Nutrients Count – Does Low Serum Folate (aka Folic Acid) Cause Hair Loss?

Folic Acid is one of several vitamins (and minerals) linked to the development and growth of hair cells, follicles, and shafts. Folic Acid, also identified as Folate or Vitamin B9 is a naturally occurring water-soluble vitamin. As well as providing nourishment for hair shaft development and growth, balanced folate levels are vital for the metabolism and synthesis of rapidly dividing cells. Hair cell formation is the 2nd fasted dividing cell in humans.

Low or deficient levels on a blood test report are always a concern to trichologists, as are all the other components that associate with vitamin B9 metabolisms; carbohydrate, fat, and protein intake as insufficiency may be suggestive for some folk, of hair loss, or fragile, brittle, and limp tresses.

Folic acid is fundemental in:

Body tissue production and regulation of the hair growth cycle.

The synthesis of keratin during the production of new DNA. One of the segments of DNA produces an abundance of keratin. The keratin produced by the hair follicle emerges from the scalp as hair –  the hair growth cycle relies on the consistent production of new DNA.

The conversion of carbohydrates to glucose

Normal formation of all types of blood cells especially red blood cells.

Deficient or depleted levels for some folk can mean that chromosomes can become abnormal, causing larger than normal red blood cells, leading to folate deficiency anaemia. 

The first few weeks of fetal development in the womb – good levels of folate prevent spina bifida and increase the chance of survival of twin conceptions.

Folate plays an essential role in amino acid metabolism and the synthesis of vitamin B12.

Folate helps keep the body’s nervous system healthy

Folic acid also helps reduce side effects from methotrexate, a medicine used to treat severe psoriasis, arthritis, or Crohn’s disease.

Low levels of folic acid have also been linked with an increased risk of depression and dementia.

Aiming for the optimal range of serum folate blood levels is a good idea for anyone suffering from hair growth concerns. 

What causes depleted levels or deficiency of Serum Folate?

Insufficient intake of vitamins from your diet is uncommon but can happen if you have a poor diet for a long time.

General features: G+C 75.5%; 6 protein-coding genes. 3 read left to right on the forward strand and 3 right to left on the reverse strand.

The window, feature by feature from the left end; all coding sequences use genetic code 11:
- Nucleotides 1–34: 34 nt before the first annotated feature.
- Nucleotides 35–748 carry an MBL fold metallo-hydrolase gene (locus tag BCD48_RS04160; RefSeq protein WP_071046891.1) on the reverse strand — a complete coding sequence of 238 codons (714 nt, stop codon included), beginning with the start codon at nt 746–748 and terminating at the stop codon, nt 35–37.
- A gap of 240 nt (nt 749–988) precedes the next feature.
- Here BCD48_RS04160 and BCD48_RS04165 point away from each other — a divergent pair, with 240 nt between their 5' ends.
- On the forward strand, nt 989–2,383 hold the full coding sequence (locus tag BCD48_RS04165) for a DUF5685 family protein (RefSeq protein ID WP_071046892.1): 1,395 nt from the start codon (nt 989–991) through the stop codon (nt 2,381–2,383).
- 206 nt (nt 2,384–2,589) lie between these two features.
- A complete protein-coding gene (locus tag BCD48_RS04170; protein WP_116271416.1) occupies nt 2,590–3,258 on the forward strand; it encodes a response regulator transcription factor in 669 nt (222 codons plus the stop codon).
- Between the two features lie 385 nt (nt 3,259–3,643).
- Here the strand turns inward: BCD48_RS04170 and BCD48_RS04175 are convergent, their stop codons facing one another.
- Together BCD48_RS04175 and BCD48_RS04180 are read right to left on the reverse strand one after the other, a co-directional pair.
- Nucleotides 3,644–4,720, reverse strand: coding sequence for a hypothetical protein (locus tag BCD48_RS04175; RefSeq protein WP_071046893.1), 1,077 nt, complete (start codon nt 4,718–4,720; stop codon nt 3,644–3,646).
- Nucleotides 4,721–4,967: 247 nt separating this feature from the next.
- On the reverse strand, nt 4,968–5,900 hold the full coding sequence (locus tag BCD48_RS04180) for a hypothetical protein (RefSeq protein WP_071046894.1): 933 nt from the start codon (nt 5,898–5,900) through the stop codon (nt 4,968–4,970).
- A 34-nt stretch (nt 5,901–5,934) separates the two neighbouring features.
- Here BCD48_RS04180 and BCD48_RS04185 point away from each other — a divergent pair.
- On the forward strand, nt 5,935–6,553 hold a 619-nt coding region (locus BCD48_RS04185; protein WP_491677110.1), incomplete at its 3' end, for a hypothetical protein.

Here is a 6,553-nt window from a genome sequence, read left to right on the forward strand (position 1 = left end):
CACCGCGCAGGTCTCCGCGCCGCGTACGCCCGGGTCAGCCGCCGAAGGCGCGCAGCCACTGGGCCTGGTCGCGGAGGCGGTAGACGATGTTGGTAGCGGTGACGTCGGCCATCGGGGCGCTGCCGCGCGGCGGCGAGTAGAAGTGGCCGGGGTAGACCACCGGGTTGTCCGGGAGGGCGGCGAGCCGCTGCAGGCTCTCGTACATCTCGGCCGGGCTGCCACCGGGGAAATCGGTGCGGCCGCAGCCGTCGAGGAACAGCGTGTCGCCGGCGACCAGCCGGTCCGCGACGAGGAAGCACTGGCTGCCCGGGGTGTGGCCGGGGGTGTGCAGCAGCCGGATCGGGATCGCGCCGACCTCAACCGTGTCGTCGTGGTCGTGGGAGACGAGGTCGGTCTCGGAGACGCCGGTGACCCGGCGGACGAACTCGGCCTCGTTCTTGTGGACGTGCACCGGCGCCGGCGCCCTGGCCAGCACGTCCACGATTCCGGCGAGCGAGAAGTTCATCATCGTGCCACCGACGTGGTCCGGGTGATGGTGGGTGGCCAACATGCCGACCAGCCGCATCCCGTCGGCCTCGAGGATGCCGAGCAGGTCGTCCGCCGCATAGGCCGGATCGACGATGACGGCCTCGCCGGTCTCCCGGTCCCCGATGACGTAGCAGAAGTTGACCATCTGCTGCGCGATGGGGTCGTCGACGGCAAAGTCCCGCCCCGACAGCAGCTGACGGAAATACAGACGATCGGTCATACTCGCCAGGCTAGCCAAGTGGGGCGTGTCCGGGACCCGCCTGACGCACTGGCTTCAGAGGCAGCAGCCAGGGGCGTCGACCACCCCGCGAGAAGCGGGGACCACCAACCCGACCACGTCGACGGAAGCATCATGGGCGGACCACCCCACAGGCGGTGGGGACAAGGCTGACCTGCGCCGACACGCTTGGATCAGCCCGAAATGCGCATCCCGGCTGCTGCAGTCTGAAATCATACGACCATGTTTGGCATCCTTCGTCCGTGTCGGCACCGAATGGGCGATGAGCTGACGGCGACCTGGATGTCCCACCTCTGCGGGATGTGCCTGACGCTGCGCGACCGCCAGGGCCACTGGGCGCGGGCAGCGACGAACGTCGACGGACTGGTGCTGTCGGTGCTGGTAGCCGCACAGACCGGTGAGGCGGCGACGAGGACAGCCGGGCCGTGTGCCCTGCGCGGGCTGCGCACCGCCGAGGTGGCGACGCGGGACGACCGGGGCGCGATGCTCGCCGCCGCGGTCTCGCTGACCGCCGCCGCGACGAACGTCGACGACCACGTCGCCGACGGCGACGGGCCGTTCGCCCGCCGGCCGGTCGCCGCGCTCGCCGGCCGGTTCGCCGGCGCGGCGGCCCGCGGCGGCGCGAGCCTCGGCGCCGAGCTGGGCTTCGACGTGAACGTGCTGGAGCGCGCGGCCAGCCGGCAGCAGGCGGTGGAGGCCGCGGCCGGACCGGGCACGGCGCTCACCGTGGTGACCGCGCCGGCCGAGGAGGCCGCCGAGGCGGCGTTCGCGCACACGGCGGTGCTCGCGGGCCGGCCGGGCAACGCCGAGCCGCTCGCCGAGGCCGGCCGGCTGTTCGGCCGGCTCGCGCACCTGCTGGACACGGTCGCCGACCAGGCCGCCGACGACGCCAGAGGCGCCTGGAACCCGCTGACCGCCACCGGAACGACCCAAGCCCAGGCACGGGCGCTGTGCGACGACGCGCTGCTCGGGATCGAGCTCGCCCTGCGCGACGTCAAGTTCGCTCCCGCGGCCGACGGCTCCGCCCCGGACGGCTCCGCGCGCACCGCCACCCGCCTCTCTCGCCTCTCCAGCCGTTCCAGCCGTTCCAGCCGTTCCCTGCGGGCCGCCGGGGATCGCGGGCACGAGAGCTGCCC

Prescription medicine – certain medicines, including  regular use of some antibiotic’s, anticonvulsants, and proton pump inhibitors (PPIs), can affect how much of these vitamins your body absorbs

Pernicious anaemia – where your immune system attacks healthy cells in your stomach, preventing your body from absorbing vitamin B12 from the food you eat; this is the most common cause of vitamin B12 deficiency in the UK.

Both vitamin B12 deficiency and folate deficiency are more common in older people.

Who can’t take Folic Acid?

Most adults and children can take folic acid, but it’s not suitable for folk who have;

An allergic reaction to folic acid or any other medicine in the past.

Low vitamin B12 levels (vitamin B12 deficiency anaemia) or pernicious anaemia.

Cancer (unless you also have folate deficiency anaemia)

A type of kidney dialysis called haemodialysis.

A stent in their heart.

How much you take depends on why you need folic acid!

One of the safest ways to prevent deficiency and maintain healthy levels is by mindful intake of a diet that contains folate-rich foods.  Vitamin B9 can be found in leafy green veg, avocados, broccoli, peas, chickpeas, sunflower seeds, citrus fruits, whole grains, and fortified cereals. RDI of folic acid is 200mcg. However, preparation and cooking of food items can reduce available amounts of the nutrient considerably so supplementation is generally good.

Folic acid is available on prescription from your doctor and you can buy lower dose tablets from health food shops and supermarkets. Folate/Vitamin B9 can also be combined with other vitamins and minerals (as a multivitamin and mineral supplement or with iron to treat iron-deficiency anaemia.

When resolving insufficiency intake can usually amount to 400 mcg daily if you’re healthy and suffering from hair loss with blood report evidence of low or deficient levels – or a pregnant woman, during the first 12 weeks of pregnancy.

For other health concerns, the dose might be 5 mg  – 15 mg. 

Always seek guidance about amounts from your GP or health care consultant before starting supplementation. You should avoid taking too much of any vitamin or mineral as raised levels may lead to toxicity which can cause health problems and in some folk hair loss!. 


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